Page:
Archive for September, 2012

Maybe it’s the basketball.  Or, more precisely, the lesser fervor for college football.  Maybe it goes back as far as the “vale of humility” days, the paucity of plantations and plantation aristocracy, and the state’s reluctance to secede.  Maybe it’s just having “north” in the name, but even before North Carolina popped up blue on the 2008 electoral map, other Southerners often looked at the Old North State and weren’t entirely sure it was really ‘South.’

Geography put North Carolina in the Upper South, made it hard for the state to thrive in the antebellum economy (a regressive state constitution didn’t help), but made it easier for the state – especially its Piedmont – to grab hold of the various “New South” projects with a grip unmatched, except for maybe Atlanta’s.

Former Charlotte Observer editor Ed Williams, a Mississippi native, said of North Carolina, “In this state, there was a fierce and ceaseless battle between the forces of enlightenment and reaction, and, unlike in most of the South, the outcome was not a foregone conclusion.”  The standard narrative and popular conception – inside and outside the state – emphasize the battle, that North Carolina at least put up a good fight against its worst impulses and “the burden of Southern history.”  Before any North Carolinian pulls a muscle reaching to pat his own back, though, he would be wise to remember that enlightenment lost the battle at least often as it won, that post-Reconstruction North Carolina has been home to the only armed coup of an elected government in U.S. history, “Bloody Gaston,” at least 168 lynchings between 1865 and 19411, the 1979 Greensboro Massacre, and – for 30 years – Senator Jesse Helms.

Still, the rest of the South tends to look at North Carolina and see Chapel Hill, as wayward and subversive in its sociology department as in its preference for the Smith Center.  They see Asheville, with its high-end resorts and hippie enclaves.  They hear the nasally voices of all the halfbacks (who left the Northeast for Florida, missed changing seasons, and moved halfway back) and the in-migrants working high-tech or high-creativity jobs in the Research Triangle Park (some look askance at our having a Research Triangle Park in the first place).  They see Charlotte, as gleaming and as gridlocked as any Northeastern metropolis.  A hotel clerk in south Georgia once asked where I was from, and said, “Well, that’s almost the South,” when I told him2.  My own wife, Alabama-born and bred, told me, when we were dating, that she’d never thought of North Carolina as “really” the South, though she did think so of Virginia, and I must “really” love her since I married her anyway.

That’s what the South sees.  The rest of the nation looks at North Carolina and just sees more South.  As far as most of America is concerned, my wife and I, for all practical purposes, are from the same place.  A colleague in the book business once took me to dinner with him and some of his New York friends, who were friendly and welcoming and visibly surprised that I could carry my end of conversations about politics and pop culture.3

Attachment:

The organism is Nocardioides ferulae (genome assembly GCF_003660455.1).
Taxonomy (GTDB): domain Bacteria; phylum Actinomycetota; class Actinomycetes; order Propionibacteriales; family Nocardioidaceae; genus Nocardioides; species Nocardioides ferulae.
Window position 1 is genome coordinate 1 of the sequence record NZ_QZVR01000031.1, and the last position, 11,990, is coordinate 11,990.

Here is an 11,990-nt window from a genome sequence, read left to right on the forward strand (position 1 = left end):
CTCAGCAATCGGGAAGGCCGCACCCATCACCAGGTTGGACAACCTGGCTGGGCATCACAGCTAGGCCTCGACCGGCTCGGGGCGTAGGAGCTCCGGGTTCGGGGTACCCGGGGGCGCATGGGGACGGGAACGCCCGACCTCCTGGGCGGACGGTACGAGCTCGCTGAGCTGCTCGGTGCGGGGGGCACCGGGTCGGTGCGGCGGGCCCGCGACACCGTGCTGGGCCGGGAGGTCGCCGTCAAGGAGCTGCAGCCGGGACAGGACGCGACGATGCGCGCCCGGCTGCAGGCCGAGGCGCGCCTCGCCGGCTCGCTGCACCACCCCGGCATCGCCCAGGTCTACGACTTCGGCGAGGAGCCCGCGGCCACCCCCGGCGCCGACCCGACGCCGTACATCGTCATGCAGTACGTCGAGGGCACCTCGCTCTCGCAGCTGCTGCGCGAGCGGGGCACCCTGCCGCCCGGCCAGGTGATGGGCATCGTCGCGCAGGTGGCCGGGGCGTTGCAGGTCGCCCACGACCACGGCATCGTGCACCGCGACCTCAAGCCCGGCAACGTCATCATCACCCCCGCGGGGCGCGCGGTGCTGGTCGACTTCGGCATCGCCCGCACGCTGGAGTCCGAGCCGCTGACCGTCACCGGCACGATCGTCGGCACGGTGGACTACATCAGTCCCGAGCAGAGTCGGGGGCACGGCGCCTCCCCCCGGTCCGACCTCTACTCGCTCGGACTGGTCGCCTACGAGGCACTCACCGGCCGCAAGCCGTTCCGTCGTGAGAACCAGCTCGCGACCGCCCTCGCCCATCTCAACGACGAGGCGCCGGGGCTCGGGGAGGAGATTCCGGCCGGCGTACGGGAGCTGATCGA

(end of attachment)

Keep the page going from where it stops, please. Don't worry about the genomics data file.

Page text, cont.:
The Daily Show came to Charlotte along with the Democratic National Convention, and for the most part they treated the host city as if it were a newly found province full of rustic exotics.  They got giddy over biscuits and grossly misrepresented our barbecue.  (This is too important for a footnote: In no sense can any meat still clinging to a rib be called “North Carolina barbecue,” unless the rib itself is still clinging to the rest of the hog, which is still cooking over hot coals.)

I love The Daily Show, which won a much-deserved 10th consecutive Emmy Award last night.  You know what other show won big at the Emmys?  Homeland, filmed in Charlotte, as were The Hunger Games and Talladega Nights and – um – the last season of The Bachelorette.  The Emmy broadcast honored the late Andy Griffith.  One presenter mentioned that another presenter hailed from North Carolina; he doesn’t, actually, but Emmy-winner Julianne Moore does.  So do this guy and this guy and this guy’s parents.

Charlotte is the 17th-largest city in the U.S. – bigger than Detroit, Boston, Seattle, Denver, and Washington, D.C. – and is at the center of the 33rd-largest metropolitan area, bigger than Austin’s, Indianapolis’s, and Milwaukee’s.  It’s second only to New York as a financial center, and is home to Bank of America.

Charlotte, in other words, is hardly a backwater, any more than Atlanta or Nashville or Richmond is, but perceptions abide.  Maybe that’s not all bad, at least to those of us who want the South to remain – in some sense if not all – the South, distinct and of a piece with the best of its particular history.  Even if the rest of that South isn’t at all sure how the Old North State fits in.

1 To be fair, that number falls below the figures for the rest of the Southern states, except Virginia, which is damning by faint praise at best.

2 I said back, “Watch it now,” in that smiling, friendly, no-but-seriously-you-better-watch-it-buddy kind of way that men have; it was the only response that would have satisfied him.